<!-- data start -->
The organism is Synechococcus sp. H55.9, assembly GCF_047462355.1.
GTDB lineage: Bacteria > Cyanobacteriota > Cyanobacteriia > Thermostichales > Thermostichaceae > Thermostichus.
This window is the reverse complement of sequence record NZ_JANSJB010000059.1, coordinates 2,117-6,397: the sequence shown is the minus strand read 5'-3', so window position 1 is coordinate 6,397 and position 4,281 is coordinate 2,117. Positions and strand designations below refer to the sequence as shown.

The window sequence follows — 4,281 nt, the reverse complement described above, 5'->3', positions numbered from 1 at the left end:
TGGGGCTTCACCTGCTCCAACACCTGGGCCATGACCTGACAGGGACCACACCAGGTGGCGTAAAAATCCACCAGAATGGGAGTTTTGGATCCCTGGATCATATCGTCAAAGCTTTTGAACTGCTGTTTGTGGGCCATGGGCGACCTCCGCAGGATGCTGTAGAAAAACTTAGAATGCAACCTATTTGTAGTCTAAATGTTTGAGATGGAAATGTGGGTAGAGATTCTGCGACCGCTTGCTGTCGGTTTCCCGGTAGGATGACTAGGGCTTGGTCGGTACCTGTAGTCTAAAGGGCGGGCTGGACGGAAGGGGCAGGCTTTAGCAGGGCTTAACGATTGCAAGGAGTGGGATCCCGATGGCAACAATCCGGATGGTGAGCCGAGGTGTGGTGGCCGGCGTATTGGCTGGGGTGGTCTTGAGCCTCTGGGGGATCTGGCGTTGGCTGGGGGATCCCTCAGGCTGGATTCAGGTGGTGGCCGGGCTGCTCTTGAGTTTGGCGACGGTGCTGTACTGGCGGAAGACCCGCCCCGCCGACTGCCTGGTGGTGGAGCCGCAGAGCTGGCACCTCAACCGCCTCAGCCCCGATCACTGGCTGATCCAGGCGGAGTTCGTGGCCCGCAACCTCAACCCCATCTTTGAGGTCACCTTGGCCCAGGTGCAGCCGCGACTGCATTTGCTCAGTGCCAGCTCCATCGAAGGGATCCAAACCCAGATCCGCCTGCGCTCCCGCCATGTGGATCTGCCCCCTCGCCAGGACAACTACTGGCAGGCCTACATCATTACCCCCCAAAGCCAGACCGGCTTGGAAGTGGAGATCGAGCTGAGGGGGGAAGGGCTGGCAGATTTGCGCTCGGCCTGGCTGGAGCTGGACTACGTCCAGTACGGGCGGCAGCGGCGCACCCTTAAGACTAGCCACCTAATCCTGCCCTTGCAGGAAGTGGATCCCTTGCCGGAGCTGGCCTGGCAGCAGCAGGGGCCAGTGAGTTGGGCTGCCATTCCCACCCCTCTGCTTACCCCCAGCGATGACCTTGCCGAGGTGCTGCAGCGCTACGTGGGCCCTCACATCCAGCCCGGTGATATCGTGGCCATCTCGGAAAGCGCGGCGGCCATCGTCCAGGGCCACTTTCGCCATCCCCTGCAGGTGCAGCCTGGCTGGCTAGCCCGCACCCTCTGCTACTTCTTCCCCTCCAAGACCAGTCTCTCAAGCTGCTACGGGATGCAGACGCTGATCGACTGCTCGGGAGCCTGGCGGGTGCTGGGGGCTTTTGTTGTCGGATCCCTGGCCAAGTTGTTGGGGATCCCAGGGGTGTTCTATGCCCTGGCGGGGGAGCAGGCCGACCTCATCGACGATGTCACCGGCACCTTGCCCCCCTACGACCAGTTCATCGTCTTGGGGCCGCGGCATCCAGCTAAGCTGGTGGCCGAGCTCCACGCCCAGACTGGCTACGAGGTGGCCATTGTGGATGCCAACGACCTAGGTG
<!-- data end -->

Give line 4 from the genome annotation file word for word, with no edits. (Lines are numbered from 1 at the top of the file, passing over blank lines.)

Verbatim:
The window sequence follows — 4,281 nt, the reverse complement described above, 5'->3', positions numbered from 1 at the left end: